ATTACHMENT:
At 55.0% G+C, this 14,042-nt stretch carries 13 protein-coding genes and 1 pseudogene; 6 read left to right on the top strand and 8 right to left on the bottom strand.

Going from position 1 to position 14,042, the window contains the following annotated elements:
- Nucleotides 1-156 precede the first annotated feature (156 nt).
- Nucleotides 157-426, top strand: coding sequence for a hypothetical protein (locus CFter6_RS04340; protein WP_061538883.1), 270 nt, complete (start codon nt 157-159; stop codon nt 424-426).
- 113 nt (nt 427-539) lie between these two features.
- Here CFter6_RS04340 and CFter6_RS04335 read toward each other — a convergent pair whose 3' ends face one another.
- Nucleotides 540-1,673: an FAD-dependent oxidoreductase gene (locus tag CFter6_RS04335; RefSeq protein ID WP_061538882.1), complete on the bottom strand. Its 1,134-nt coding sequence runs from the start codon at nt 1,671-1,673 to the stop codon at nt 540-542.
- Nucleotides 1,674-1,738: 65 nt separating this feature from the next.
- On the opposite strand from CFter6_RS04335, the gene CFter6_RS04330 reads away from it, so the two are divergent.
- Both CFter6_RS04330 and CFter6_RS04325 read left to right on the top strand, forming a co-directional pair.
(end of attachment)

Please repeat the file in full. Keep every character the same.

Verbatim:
At 55.0% G+C, this 14,042-nt stretch carries 13 protein-coding genes and 1 pseudogene; 6 read left to right on the top strand and 8 right to left on the bottom strand.

Going from position 1 to position 14,042, the window contains the following annotated elements:
- Nucleotides 1-156 precede the first annotated feature (156 nt).
- Nucleotides 157-426, top strand: coding sequence for a hypothetical protein (locus CFter6_RS04340; protein WP_061538883.1), 270 nt, complete (start codon nt 157-159; stop codon nt 424-426).
- 113 nt (nt 427-539) lie between these two features.
- Here CFter6_RS04340 and CFter6_RS04335 read toward each other — a convergent pair whose 3' ends face one another.
- Nucleotides 540-1,673: an FAD-dependent oxidoreductase gene (locus tag CFter6_RS04335; RefSeq protein ID WP_061538882.1), complete on the bottom strand. Its 1,134-nt coding sequence runs from the start codon at nt 1,671-1,673 to the stop codon at nt 540-542.
- Nucleotides 1,674-1,738: 65 nt separating this feature from the next.
- On the opposite strand from CFter6_RS04335, the gene CFter6_RS04330 reads away from it, so the two are divergent.
- Both CFter6_RS04330 and CFter6_RS04325 read left to right on the top strand, forming a co-directional pair.